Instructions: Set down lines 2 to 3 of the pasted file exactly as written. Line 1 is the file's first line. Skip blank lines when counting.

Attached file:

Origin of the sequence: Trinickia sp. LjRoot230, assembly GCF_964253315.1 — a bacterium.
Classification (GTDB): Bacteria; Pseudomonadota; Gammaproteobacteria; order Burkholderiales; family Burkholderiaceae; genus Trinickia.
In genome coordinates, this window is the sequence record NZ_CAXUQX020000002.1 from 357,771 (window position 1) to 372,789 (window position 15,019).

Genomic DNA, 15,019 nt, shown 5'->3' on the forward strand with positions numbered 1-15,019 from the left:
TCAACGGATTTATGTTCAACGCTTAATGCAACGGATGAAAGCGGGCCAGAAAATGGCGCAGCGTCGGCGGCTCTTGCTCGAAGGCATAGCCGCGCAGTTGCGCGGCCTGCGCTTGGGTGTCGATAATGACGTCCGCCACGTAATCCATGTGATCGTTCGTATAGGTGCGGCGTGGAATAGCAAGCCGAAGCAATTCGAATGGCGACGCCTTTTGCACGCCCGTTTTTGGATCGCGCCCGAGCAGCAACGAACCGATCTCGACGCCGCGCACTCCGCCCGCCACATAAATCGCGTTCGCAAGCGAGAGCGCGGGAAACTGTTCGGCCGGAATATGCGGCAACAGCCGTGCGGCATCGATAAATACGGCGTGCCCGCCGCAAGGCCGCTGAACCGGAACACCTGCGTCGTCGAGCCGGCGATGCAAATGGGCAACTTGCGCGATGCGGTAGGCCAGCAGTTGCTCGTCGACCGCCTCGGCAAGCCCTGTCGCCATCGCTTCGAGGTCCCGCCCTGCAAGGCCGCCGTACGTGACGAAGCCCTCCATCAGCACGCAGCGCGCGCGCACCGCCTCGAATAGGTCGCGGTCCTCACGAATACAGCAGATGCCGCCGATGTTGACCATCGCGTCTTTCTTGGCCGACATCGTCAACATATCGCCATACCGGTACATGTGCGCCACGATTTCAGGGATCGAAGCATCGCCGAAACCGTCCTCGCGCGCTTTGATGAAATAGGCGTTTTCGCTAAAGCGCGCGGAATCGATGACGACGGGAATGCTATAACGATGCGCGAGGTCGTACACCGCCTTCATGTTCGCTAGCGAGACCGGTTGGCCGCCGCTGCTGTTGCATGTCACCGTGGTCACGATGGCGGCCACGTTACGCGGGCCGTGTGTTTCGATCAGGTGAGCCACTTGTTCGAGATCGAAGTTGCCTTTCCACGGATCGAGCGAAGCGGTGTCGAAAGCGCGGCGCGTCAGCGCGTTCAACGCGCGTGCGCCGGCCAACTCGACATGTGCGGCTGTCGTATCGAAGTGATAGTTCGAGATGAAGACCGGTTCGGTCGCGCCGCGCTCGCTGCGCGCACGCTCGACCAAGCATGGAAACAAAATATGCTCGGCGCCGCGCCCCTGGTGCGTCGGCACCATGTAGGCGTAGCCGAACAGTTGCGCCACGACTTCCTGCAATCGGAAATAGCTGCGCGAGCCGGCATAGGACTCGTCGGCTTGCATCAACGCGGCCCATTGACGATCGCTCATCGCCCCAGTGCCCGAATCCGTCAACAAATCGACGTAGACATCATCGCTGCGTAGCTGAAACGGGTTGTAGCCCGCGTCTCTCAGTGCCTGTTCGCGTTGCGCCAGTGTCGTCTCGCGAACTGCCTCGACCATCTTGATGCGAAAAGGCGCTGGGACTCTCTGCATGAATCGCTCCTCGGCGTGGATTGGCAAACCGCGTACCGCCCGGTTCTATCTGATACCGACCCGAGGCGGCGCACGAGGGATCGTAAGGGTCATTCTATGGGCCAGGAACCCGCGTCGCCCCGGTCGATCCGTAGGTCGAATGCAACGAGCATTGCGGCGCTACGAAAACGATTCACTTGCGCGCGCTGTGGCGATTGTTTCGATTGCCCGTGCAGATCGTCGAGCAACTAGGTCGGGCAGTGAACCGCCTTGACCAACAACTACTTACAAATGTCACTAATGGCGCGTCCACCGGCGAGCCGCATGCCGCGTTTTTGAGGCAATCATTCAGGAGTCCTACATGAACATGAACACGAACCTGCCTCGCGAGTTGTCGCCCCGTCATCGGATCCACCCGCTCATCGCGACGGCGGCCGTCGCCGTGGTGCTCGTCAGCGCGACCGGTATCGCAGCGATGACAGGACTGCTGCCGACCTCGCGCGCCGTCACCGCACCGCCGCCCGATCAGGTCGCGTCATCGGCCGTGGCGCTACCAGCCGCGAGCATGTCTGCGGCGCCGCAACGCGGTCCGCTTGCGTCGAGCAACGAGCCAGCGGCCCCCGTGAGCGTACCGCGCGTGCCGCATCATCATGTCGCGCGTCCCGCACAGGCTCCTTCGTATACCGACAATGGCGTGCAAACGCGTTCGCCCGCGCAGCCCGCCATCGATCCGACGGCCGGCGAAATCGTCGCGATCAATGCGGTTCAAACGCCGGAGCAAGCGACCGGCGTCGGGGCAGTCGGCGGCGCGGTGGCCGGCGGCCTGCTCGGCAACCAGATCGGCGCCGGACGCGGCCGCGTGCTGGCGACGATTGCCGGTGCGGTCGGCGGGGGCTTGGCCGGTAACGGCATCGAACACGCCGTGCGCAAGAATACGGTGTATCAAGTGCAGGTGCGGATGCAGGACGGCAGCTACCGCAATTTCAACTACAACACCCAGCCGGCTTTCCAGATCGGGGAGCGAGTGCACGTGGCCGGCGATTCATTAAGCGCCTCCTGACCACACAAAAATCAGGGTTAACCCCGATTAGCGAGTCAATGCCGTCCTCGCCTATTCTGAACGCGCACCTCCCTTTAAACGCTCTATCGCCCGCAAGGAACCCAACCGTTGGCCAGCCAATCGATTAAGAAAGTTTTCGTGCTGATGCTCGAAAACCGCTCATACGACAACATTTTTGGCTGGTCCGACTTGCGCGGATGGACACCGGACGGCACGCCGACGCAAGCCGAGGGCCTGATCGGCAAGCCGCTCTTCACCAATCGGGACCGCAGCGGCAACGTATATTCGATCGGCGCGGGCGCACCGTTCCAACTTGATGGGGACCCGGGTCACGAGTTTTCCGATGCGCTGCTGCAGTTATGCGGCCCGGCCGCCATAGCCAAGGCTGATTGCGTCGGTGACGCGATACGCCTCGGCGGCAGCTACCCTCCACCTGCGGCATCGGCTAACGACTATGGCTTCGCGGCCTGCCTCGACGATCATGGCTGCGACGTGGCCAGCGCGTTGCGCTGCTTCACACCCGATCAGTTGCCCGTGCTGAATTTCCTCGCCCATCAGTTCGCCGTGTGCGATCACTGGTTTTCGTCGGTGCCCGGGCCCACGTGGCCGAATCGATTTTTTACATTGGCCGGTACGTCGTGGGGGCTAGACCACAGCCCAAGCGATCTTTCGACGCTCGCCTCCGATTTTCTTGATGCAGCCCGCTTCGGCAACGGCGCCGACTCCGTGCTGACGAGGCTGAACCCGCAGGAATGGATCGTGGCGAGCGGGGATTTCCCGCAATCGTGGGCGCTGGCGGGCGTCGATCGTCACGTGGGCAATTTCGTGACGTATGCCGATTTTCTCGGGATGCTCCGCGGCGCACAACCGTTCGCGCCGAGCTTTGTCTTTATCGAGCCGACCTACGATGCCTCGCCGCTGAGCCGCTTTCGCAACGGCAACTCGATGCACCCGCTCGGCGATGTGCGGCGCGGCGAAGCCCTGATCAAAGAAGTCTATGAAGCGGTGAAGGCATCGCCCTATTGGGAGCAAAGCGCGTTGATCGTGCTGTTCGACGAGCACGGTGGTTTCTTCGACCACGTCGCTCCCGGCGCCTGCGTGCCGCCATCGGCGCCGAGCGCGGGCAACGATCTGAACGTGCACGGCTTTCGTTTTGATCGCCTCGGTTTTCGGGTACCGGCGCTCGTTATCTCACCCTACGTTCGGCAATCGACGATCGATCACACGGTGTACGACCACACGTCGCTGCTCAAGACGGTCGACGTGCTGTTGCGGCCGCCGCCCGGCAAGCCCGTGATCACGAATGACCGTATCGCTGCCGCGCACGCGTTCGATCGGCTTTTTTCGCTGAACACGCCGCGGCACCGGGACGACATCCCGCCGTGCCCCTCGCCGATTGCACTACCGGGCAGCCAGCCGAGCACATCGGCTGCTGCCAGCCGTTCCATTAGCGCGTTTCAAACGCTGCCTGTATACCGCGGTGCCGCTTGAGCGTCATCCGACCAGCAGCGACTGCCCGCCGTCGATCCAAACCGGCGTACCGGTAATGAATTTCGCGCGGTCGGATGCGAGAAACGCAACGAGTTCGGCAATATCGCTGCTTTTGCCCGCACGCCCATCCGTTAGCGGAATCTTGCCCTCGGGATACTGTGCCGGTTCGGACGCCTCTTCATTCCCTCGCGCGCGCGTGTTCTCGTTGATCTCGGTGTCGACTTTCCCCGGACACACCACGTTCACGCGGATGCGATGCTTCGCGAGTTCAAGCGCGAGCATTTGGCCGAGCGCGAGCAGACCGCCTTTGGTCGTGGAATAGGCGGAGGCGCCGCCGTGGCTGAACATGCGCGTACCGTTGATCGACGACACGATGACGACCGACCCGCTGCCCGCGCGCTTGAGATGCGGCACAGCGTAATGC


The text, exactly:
Classification (GTDB): Bacteria; Pseudomonadota; Gammaproteobacteria; order Burkholderiales; family Burkholderiaceae; genus Trinickia.
In genome coordinates, this window is the sequence record NZ_CAXUQX020000002.1 from 357,771 (window position 1) to 372,789 (window position 15,019).